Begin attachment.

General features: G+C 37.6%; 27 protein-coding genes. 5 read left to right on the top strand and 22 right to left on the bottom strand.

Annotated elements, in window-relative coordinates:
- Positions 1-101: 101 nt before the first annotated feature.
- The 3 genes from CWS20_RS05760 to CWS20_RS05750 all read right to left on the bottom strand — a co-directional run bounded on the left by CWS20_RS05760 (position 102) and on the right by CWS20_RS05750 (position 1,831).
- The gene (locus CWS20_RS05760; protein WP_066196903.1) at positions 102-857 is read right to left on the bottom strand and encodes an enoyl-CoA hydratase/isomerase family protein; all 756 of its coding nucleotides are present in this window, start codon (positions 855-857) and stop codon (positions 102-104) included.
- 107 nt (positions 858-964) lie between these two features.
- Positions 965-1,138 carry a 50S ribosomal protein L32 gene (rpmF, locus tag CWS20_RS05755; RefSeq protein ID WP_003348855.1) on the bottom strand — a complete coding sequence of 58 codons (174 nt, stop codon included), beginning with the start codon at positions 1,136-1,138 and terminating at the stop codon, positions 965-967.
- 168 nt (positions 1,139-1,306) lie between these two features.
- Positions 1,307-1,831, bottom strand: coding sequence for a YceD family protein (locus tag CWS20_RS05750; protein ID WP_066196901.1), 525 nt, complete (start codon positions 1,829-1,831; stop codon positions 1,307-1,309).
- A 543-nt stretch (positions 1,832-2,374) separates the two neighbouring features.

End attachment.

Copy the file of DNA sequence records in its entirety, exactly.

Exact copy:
General features: G+C 37.6%; 27 protein-coding genes. 5 read left to right on the top strand and 22 right to left on the bottom strand.

Annotated elements, in window-relative coordinates:
- Positions 1-101: 101 nt before the first annotated feature.
- The 3 genes from CWS20_RS05760 to CWS20_RS05750 all read right to left on the bottom strand — a co-directional run bounded on the left by CWS20_RS05760 (position 102) and on the right by CWS20_RS05750 (position 1,831).
- The gene (locus CWS20_RS05760; protein WP_066196903.1) at positions 102-857 is read right to left on the bottom strand and encodes an enoyl-CoA hydratase/isomerase family protein; all 756 of its coding nucleotides are present in this window, start codon (positions 855-857) and stop codon (positions 102-104) included.
- 107 nt (positions 858-964) lie between these two features.
- Positions 965-1,138 carry a 50S ribosomal protein L32 gene (rpmF, locus tag CWS20_RS05755; RefSeq protein ID WP_003348855.1) on the bottom strand — a complete coding sequence of 58 codons (174 nt, stop codon included), beginning with the start codon at positions 1,136-1,138 and terminating at the stop codon, positions 965-967.
- 168 nt (positions 1,139-1,306) lie between these two features.
- Positions 1,307-1,831, bottom strand: coding sequence for a YceD family protein (locus tag CWS20_RS05750; protein ID WP_066196901.1), 525 nt, complete (start codon positions 1,829-1,831; stop codon positions 1,307-1,309).
- A 543-nt stretch (positions 1,832-2,374) separates the two neighbouring features.